A New and Revelatory Window Into Evolution on Earth

A Leanchoilia fossil from at the Qingjiang site in China. A very early arthropod  found with sharply defined appendages is an arthropod and  one of the prime examples of early Cambrian life (D Fu et al., Science 363:1338 (2019)

Virtually every definition of the word “life” includes the capability to undergo Darwinian evolution as a necessary characteristic.  This is true of life on Earth and of thinking about what would constitute life beyond Earth.  If it can’t change, the thinking goes, then it cannot be truly alive.

In addition, evolutionary selection and change occurs within the context of broad planetary systems — the chemical makeup of the atmosphere, the climactic conditions, the geochemistry and more.  If an environment is changing, then the lifeforms that can best adapt to the new conditions are the ones that will survive and prosper.

So evolution is very much part of the landscape that Many Worlds explores — the search for life beyond Earth and effort to understand how life emerged on Earth.  Evolution happens in the context of broad conditions on Earth (and perhaps elsewhere), and finding potential life elsewhere involves understanding the conditions on distant planets and determining if they are compatible with life.

This all came to mind as I read about the discovery of a remarkable collection of fossils alongside a river in China, fossils of soft-bodied creatures that lived a half billion years ago in the later phase of what is termed the the Cambrian explosion.  They are of being compared already with the iconic “Burgess Shale” fossil find in Canada of decades ago, and may well shed equally revelatory light on a crucial time in the evolution of life on Earth.

Artist rendering of Qingjiang life showing characteristics of different early Cambrian taxonomical groups.  More than 50 percent had never been identified before. (ZH Yao and DJ Fu)

The new discovery is reported in the journal Science in a paper authored by Dongjing Fu and a team largely from the Northwest University in Xi’an.  The paper reports on a zoo of Cambrian-era creatures, with more than half of them never identified before in the rock record.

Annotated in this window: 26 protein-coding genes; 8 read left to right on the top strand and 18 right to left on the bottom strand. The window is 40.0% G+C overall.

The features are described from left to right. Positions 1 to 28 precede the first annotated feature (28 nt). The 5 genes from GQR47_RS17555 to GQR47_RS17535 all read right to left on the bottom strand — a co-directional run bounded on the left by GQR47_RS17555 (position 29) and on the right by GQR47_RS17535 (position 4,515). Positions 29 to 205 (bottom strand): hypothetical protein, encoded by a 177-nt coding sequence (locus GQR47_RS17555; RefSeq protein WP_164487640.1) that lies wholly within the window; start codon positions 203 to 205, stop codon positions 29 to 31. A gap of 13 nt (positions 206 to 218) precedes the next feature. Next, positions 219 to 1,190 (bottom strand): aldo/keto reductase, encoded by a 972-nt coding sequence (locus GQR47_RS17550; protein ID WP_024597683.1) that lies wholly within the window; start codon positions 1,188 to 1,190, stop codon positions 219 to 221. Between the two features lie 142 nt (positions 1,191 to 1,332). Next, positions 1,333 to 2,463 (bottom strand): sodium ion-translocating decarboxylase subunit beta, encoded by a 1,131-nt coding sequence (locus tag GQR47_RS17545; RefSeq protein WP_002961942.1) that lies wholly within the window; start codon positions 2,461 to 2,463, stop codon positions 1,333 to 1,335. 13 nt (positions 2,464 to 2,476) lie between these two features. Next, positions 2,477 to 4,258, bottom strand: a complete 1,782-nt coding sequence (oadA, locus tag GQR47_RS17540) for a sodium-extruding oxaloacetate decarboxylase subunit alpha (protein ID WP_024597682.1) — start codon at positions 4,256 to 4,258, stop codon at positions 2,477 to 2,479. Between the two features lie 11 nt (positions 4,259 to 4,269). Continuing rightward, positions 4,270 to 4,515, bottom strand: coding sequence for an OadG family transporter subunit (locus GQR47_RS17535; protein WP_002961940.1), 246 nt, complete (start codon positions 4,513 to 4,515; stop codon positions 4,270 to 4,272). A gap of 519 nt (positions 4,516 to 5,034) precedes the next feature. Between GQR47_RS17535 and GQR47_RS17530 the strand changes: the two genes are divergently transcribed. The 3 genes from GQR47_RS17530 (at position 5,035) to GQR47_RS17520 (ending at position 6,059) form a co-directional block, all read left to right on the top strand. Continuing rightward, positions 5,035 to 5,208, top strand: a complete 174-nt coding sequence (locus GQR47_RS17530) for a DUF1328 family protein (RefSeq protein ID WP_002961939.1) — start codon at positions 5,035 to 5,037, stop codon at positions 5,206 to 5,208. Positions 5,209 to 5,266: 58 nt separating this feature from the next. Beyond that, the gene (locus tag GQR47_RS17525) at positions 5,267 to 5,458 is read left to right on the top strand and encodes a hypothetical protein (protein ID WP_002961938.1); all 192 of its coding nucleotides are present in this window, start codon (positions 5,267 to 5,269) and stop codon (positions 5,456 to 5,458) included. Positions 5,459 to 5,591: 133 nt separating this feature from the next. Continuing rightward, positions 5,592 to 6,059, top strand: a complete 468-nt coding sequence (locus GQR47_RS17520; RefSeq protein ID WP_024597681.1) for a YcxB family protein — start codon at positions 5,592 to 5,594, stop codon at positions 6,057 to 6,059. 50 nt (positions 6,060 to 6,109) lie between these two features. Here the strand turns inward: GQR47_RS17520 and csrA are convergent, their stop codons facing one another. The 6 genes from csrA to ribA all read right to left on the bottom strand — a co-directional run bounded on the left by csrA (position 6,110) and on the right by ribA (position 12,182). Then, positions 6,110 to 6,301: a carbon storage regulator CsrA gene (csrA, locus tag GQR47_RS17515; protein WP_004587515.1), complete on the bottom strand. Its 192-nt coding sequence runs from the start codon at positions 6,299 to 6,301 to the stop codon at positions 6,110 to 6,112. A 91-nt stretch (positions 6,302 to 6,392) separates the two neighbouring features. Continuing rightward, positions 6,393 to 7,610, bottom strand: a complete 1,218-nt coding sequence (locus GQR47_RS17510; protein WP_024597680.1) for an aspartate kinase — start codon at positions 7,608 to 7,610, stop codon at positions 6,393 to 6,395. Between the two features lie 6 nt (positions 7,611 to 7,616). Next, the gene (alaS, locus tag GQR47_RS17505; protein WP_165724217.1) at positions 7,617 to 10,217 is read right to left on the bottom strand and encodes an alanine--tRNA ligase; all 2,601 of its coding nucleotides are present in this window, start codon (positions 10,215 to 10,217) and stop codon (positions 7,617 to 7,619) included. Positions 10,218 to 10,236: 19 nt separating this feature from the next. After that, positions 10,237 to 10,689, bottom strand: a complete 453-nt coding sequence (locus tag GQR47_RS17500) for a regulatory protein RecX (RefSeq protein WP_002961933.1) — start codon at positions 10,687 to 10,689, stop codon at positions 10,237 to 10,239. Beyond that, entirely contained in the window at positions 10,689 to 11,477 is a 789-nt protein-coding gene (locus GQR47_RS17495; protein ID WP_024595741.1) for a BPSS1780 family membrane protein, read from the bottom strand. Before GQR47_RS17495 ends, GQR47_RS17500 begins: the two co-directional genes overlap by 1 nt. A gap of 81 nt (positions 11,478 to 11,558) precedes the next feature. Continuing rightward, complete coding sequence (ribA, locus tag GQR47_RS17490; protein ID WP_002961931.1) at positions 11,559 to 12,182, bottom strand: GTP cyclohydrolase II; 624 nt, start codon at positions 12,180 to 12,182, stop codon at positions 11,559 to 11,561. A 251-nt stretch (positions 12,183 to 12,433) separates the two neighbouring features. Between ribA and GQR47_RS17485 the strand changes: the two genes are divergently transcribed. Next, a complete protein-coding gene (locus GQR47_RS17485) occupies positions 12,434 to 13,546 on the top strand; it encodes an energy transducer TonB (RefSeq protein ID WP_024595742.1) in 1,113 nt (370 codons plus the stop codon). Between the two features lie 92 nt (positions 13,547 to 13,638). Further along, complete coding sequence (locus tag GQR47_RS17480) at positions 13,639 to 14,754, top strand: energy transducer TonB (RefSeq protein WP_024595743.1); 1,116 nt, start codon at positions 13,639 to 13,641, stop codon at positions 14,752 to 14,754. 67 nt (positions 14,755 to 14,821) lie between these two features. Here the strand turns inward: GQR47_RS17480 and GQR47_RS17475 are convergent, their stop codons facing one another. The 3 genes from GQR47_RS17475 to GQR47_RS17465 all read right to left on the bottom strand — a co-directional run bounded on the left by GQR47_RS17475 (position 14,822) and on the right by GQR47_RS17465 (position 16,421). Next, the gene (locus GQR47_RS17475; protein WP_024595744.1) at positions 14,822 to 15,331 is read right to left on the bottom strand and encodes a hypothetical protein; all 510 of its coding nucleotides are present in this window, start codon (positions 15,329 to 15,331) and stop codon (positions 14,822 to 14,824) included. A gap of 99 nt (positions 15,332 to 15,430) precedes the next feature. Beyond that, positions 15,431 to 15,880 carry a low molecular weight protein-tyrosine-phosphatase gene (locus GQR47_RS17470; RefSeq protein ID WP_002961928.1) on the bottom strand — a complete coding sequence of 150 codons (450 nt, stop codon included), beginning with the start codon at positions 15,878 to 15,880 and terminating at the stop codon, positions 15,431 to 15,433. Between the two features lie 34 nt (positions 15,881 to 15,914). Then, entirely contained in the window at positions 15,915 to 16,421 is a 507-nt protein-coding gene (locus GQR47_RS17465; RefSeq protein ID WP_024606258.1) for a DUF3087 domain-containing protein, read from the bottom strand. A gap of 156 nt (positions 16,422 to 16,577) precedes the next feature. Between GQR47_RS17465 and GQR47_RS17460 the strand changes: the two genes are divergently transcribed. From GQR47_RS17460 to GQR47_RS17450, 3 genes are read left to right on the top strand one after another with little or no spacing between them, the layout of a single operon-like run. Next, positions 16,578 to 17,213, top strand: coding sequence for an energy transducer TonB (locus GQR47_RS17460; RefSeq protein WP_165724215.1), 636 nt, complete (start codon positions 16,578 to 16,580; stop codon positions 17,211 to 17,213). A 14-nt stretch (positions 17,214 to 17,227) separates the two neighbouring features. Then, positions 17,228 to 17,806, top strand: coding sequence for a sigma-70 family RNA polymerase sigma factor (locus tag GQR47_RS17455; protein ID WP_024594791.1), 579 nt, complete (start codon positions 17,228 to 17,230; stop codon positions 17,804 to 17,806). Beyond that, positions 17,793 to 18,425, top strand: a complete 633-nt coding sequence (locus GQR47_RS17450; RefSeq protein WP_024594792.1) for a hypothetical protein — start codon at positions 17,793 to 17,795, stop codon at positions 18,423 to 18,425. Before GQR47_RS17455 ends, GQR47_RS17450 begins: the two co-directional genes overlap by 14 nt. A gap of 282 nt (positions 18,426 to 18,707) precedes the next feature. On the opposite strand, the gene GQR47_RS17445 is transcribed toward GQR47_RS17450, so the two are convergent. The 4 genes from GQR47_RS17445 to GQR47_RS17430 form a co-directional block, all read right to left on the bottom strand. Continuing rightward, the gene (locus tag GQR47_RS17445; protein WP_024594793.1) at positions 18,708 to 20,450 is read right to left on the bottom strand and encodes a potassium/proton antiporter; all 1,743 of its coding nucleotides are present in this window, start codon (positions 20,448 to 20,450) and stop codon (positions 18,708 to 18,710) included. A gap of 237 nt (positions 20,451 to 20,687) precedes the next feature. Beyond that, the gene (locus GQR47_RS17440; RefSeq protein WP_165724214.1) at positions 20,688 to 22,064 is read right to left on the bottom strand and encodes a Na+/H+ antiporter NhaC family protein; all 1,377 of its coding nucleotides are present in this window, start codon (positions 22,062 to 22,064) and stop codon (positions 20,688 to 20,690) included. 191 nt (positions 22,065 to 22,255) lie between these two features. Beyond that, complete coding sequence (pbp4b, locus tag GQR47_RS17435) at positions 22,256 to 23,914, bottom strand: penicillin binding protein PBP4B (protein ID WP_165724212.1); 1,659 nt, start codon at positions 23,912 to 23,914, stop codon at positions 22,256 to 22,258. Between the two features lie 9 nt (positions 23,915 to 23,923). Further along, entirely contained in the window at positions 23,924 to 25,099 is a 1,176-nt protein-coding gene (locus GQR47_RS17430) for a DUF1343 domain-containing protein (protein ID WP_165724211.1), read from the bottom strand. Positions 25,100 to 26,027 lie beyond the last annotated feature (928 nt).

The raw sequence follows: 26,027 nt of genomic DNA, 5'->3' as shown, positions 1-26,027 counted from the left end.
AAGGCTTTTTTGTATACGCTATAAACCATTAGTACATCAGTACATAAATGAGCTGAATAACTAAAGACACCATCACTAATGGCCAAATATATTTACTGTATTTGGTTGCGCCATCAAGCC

The animals are soft-bodied — making it all the more remarkable that they were preserved — and some bear little resemblance to anything that followed.   Like the Burgess Shale fossils, the Qingjiang discovery is of an entire ecosystem that largely disappeared as more fit (and predatory) animals emerged.… Read more

Japan’s Hayabusa2 Asteroid Mission Reveals a Remarkable New World

The Hayabusa2 touchdown movie, taken on February 22, 2019 (JST) when Hayabusa2 first touched down on asteroid Ryugu to collect a sample from the surface. It was captured using the onboard small monitor camera (CAM-H). The video playback speed is five times faster than actual time (JAXA).

On March 5 the Japan Aerospace Exploration Agency (JAXA) released the extraordinary video shown above. The sequence of 233 images shows a spacecraft descending to collect material from the surface of an asteroid, before rising amidst fragments of ejected debris. It is an event that has never been captured on camera before.

The images were taken by a camera onboard the Hayabusa2 spacecraft, a mission to explore a C-type asteroid known as “Ryugu” and bring a sample back to Earth.

C-type asteroids are a class of space rock that is thought to contain carbonaceous material and undergone little evolution since the early days of the Solar System. These asteroids may have rained down on the early Earth and delivered our oceans and possibly our first organics. Examination of the structure of Ryugu and its composition compared to Earth will help us understand how planets can become habitable.

Asteroid Ryugu from an altitude of 6km
Asteroid Ryugu from an altitude of 6km. Image was captured with the Optical Navigation Camera – Telescopic (ONC-T) on July 20, 2018 at around 16:00 JST. (JAXA, University of Tokyo, Kochi University, Rikkyo University, Nagoya University, Chiba Institute of Technology, Meiji University, University of Aizu, AIST.)

Hayabusa2 arrived at asteroid Ryugu on June 27, 2018. The spacecraft spent the summer examining the asteroid with a suite of onboard instruments. Despite being a tiny world at only 1km across, Hayabusa2 spotted different seasons on Ryugu. Like the Earth, the asteroid’s rotation axis is inclined so that different levels of sunlight reach the northern and southern hemispheres.

It also rotated upside down, spinning in the opposite sense to the Earth and its own path around the Sun. This is likely indicative of a violent past, a view supported by the heavily bouldered and cratered surface. This rugged terrain presented the Hayabusa2 team with a problem: where could they land?

After a summer of observations, Hayabusa2 had been planning three different operations on the asteroid surface. The first was the deployment of two little rovers known as the MINERVA-II1. The second was the release of a shoebox-sized laboratory known as MASCOT, designed by the German and French space agencies.… Read more